Taking a look at animal behavior and how we mistake it for something else.....

Yeah, that's a pretty long title. What can I say? Sometimes I am not as witty as I like to think I am. In fact, there are plenty of times when I blankly stare at this screen asking me for a "catchy title" without an iota of a clue. I know what I want to write about, but don't necessarily have a title for it. If I was to analyze myself, I would probably tell myself that there is a lesson in here somewhere. That labels and titles may be a trigger for me or maybe I am suppressing something. All of this can possibly be true. But that is not what this blog post is about. So I will leave the self-therapy for another and more private time. You're welcome. =)


I was reading a post whose entire premise was that animals are gay. All animals. Leave it to humans to generalize and then make a blanket statement like that. I am not saying animals cannot be gay, but it is doubtful that ALL animals are gay. The person came to this conclusion because she witnessed dogs humping without discretion for gender. Sigh.


Animal's humping is not always sexual. Many times it is a show of dominance over another animal. Sometimes, it is a form of play, similar to kids playing dress-up or "pretend". It is only humans that sexualize everything and then slap a label on everything. It's no wonder why animals often tell me that humans complicate things.


This got me thinking of other mislabelled animal behavior, like moping around. Are they depressed? Bored? Restless? Maybe! Before putting your companion on anti-depressants, try engaging with them more. Animals are not toys, to be picked up and left alone at our whim. They are living beings. They need stimulation and activity, and they also need quiet time. Just because you are in the mood to play does not guarantee they will be. If you attempt to play and they just look at you like "sigh, not now", it probably means they are not in the mood at that moment. Study your companion to learn their expressions and behaviors. You will soon figure out that half of what you assumed was incorrect.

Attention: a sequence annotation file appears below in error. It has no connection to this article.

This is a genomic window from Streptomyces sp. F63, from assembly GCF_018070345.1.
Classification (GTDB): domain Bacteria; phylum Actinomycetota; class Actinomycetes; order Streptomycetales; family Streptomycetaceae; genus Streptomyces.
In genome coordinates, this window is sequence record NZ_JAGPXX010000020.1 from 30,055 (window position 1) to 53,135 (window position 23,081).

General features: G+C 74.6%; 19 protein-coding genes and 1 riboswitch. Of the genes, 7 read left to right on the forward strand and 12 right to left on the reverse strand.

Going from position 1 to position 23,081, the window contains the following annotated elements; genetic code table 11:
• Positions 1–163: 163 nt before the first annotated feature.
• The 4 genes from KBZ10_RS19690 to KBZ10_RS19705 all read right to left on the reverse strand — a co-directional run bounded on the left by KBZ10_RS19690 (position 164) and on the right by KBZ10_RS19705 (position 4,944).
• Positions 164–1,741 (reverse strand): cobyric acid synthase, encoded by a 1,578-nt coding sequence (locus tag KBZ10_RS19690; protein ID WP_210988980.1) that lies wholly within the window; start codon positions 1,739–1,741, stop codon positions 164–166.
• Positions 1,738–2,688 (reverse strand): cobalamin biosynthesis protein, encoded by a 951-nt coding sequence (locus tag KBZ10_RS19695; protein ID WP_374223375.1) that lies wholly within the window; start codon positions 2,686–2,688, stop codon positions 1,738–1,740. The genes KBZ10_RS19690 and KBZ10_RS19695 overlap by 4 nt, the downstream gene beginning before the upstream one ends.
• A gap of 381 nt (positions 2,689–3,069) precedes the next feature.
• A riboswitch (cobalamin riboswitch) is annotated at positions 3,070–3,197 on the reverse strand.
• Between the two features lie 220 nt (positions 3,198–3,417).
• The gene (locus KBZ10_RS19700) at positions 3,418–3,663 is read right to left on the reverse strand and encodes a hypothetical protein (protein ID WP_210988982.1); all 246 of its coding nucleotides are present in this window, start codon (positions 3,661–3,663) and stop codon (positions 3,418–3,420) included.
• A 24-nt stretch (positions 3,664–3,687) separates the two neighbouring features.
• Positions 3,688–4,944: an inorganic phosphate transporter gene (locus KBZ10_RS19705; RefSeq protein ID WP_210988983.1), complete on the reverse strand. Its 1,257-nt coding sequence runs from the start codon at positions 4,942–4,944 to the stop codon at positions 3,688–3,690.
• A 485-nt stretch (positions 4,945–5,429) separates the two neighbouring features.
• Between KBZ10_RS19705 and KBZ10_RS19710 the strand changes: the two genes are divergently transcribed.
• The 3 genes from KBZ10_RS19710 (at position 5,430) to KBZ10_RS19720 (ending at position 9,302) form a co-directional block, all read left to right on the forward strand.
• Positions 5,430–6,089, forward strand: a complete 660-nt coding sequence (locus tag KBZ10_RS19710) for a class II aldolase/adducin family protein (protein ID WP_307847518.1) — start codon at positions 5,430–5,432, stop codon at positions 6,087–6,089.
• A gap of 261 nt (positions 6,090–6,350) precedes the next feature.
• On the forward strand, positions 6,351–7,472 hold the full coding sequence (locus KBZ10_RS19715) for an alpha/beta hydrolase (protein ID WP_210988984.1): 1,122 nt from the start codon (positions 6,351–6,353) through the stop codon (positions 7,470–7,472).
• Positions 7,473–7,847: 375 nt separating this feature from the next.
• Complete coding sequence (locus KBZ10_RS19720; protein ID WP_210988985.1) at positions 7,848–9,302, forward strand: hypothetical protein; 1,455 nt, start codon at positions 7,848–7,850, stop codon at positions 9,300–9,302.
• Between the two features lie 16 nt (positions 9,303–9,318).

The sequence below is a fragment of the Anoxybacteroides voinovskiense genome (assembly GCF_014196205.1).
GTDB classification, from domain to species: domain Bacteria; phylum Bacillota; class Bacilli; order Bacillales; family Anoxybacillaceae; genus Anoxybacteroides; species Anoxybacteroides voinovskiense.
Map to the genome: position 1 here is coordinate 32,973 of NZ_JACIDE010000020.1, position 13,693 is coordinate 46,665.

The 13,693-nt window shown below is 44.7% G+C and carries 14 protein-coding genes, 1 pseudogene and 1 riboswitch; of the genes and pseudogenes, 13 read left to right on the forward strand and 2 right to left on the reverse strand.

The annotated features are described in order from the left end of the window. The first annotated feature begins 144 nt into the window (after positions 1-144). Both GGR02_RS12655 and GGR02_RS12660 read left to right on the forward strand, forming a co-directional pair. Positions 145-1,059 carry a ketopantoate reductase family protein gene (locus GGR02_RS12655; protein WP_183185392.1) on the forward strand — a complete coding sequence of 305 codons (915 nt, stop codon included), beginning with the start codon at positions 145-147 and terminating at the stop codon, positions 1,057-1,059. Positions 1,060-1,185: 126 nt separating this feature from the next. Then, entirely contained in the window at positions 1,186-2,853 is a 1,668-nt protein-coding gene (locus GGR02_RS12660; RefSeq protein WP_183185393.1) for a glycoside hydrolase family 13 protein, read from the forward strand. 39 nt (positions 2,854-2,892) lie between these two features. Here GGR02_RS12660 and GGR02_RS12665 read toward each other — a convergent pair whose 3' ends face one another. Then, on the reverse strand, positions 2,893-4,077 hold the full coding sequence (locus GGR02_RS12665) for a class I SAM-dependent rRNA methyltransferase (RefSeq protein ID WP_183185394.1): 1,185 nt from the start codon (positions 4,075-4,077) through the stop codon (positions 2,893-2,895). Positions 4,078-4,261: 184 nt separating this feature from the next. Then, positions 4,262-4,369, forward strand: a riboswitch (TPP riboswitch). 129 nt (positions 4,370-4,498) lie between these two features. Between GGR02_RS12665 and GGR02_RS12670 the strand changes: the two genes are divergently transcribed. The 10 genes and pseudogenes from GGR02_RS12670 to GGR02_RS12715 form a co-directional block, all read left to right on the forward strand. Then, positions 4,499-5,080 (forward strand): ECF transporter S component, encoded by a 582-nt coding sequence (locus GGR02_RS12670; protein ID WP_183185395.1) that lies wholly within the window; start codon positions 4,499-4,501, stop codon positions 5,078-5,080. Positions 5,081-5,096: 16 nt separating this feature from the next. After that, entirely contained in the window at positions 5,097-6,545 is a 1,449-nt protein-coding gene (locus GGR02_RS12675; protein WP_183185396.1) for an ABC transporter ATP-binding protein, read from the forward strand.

What about anger. Some dogs are very territorial and bark when someone is at the door. They really do consider it their job to protect the house. Sometimes, humans even encourage their companions to be "watchdogs". When your companion responds in this way to your grandmother bringing a pie, don't get mad at the dog. They are consistent. They are doing what they have been asked to do; they are doing their job. Instead, take the time to train them to listen to your words. Praise them for doing their job followed by a command that indicates that you are handling the situation and they can relax. They aren't angry. They are simply working.


I think what happens is that Humans tend to think the world revolves around them. We also assume behaviors = what we are doing or thinking. If we would get angry, then, of course, the animal will too! Not necessarily. Animals have a very different perception of the world than we do. In many respects, animals keep it simple. They abide by the laws of nature, not religion, politics, or business. Our minds are clouded with all those things and then we put that on to what we see the animals doing.


What other behaviors can you think of that humans misinterpret? Leave a comment and I will think about it and ask some of my furry friends for their input.



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